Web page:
Dec. 28, 2018
On December 12, the far-right government of Viktor Orbán in Hungary passed a law in parliament, permitting employers to make employees to work for 400 hours of overtime a year. The law also extended the time frame for giving overtime pay to three years. The provision, which was quickly dubbed as a ‘slave law’ by activists and unions, sparked massive protests with thousands hitting the streets. A massive strike has been planned in January 2019. Peoples Dispatch spoke to Guzslován Gábor of the Federation of Metal Workers Union of Hungary on the new law and the protests that have rocked the country.
PD: Why do you call the new labor legislation in Hungary as the “slave law”?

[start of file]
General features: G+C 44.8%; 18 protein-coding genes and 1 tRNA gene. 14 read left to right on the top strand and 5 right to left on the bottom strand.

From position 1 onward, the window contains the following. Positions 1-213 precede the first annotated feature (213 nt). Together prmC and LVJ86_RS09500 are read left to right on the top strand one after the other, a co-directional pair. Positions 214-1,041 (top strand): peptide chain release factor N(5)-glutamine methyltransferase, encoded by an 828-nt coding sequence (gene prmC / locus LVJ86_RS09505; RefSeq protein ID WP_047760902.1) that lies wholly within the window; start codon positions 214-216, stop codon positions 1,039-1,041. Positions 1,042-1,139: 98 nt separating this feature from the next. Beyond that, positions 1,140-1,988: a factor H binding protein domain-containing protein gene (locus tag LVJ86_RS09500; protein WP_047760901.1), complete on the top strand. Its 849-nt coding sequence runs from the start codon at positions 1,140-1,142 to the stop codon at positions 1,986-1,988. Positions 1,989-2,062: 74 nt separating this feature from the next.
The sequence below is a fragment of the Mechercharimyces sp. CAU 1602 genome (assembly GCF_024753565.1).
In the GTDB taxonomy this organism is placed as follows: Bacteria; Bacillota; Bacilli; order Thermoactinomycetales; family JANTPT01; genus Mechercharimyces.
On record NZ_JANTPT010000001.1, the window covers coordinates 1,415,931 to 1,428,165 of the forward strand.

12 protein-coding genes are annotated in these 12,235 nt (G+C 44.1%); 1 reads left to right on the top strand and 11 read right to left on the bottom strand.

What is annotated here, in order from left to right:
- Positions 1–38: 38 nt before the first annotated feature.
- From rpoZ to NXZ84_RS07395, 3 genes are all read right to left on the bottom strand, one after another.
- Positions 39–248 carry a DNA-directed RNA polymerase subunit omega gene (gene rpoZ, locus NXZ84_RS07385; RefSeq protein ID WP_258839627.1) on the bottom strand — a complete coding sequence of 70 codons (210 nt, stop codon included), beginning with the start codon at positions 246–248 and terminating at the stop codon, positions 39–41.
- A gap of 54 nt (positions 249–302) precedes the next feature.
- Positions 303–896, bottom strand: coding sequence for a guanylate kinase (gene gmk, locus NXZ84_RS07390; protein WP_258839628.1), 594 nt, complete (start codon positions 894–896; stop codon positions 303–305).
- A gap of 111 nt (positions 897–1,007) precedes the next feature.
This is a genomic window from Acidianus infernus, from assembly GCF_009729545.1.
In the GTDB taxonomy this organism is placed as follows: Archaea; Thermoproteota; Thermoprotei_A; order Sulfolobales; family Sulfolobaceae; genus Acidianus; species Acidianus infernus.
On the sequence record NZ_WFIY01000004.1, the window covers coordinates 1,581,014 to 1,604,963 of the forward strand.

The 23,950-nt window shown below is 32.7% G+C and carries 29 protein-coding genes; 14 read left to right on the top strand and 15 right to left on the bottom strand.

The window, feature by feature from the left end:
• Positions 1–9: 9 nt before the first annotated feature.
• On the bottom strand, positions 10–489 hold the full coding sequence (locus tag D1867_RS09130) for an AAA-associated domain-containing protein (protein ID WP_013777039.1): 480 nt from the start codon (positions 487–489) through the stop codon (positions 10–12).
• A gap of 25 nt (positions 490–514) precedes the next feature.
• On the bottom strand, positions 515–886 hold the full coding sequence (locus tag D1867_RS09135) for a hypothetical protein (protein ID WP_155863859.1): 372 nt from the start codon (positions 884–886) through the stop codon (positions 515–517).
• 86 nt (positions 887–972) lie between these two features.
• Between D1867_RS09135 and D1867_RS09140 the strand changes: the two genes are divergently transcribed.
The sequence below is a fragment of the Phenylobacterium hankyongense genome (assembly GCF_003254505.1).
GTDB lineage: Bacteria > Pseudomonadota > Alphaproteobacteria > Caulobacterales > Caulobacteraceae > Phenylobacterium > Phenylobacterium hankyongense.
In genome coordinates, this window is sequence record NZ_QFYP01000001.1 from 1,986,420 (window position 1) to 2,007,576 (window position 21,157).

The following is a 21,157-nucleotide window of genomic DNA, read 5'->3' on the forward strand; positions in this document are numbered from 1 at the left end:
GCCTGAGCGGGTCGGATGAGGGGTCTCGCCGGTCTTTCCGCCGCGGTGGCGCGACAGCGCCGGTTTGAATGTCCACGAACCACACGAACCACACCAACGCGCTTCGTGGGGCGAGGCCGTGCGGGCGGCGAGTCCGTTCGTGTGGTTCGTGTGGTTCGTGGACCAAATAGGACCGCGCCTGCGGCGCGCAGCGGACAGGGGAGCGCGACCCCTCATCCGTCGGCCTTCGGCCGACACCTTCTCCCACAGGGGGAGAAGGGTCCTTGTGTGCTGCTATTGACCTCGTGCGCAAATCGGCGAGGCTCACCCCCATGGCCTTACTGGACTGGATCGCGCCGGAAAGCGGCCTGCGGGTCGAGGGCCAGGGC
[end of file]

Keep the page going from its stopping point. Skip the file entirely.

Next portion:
GG: At the beginning of its rule, the Orbán regime came up with a ‘regularization’ of the Strike Law. Later, a Work Law Book was introduced in 2012. They rewrote all the rules regarding work and these were highly unfriendly to the employees, limiting the rights of workers and of course, the possibility of unionization. The current ‘Slave Law’ marks a further tightening of that Work Law Book and is the last straw for people, workers and trade unions. The situation has become worse because the employers have got new legal tools to make work time flexible and generate more overtime. We have reached an unbearable level of vulnerability. The time for rest and the time we get to spend with our children has come down. Companies are able to avoid paying overtime costs too. It’s especially cynical that this law was passed in 2018, which the government had designated as the ‘Year of the families.’